Lee Felsenstein

The Homebrew Computer Club was just commemorated on its 26th anniversary and I was there. I took over running the HBCC meetings at the fourth meeting and conducted the meetings until we closed down in 1986. Homebrew was a direct spinoff from PCC, via the late Fred Moore.

As a freelance design engineer (LGC Engineering and later Golemics, Inc.) I designed several early personal computer products including Pennywhistle 103 kit modem (1976), VDM-1 alphanumeric video display adapter (which I argue determined the architecture of the personal computer as a computer with a widow into main memory) - 1975, the Sol-20 computer (now in the Smithsonian with my name attached), the Osborne-1 (1980 - likewise in the Smithsonian) - 1980, and a few more that never saw the market. I spent 1978 - 1979 building a huge digital video processor on contract (which ran out of money).

In 1981 I Co-founded Osborne Computer Corp. and served as VP Engineering and R&D Fellow (kicked upstairs) 1981 - 1983. After the bankruptcy in 1983 I returned to contracting through Golemics, Inc. and tried a startup in 1986 called Upstart Corp. doing a workstation-on-a-card and failed to get beyond the seed funding. Retreating to deal with creditors, I explored the possibilities for dealing in PCs with Russia (1989, 1991) as Glav-PC, and built a wearable CD-ROM-based computer which showed in 1991 but never went into production.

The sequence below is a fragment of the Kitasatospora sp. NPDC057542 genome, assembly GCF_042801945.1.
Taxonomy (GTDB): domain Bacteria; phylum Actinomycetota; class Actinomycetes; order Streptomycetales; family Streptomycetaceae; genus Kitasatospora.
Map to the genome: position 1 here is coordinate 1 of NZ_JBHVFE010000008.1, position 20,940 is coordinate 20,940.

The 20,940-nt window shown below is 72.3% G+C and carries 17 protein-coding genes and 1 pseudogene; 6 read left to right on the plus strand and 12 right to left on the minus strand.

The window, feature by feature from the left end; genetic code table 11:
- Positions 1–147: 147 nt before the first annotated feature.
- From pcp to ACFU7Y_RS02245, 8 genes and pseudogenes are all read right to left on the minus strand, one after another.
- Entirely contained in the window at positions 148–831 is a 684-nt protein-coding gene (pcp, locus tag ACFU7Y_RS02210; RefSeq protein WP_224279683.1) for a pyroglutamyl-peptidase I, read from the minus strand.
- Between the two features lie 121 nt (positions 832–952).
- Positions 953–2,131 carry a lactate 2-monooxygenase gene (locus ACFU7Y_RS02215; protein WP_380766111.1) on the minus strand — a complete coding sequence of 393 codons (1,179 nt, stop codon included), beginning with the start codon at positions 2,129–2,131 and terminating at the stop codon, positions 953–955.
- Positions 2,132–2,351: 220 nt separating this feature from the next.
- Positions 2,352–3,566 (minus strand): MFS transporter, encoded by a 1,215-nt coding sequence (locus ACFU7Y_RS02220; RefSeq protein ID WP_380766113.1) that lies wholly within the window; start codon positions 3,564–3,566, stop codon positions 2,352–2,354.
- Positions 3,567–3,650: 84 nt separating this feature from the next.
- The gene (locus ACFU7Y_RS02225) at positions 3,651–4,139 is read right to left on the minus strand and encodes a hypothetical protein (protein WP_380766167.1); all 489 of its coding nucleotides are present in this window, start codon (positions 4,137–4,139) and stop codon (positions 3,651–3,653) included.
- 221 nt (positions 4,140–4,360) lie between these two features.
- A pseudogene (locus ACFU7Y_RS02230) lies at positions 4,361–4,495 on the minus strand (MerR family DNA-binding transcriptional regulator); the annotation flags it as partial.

The formation of Interval Research in 1992 saved me from bankruptcy or worse. I was the first employee there (an alphabetic accident) and lasted all the way through as a researcher in charge of prototype design and development. Moved from Berkeley to Palo ALto during this period and joined up with Lena Diethelm, whom I met on the WELL.

I received the EFF Pioneer Award in 1994, and was inducted into the Hall of Fame of the Computer Museum of America (San Diego) in 1998. When Interval closed down in 2000 went freelance again, but the ripple from the dot-com crash knocked me out of freelancing and and I am now closing in on a director-level job managing product development.

PCC served as an agora where people from various backgrounds could encounter each other and develop synergistic relationships. It was extremely effective in this role. Thanks to Bob Albrecht and everyone who made it happen!

Lee Felsenstein

CONTACT Lee Felsenstein
Last Modified: Tue May 15 15:16:43 2001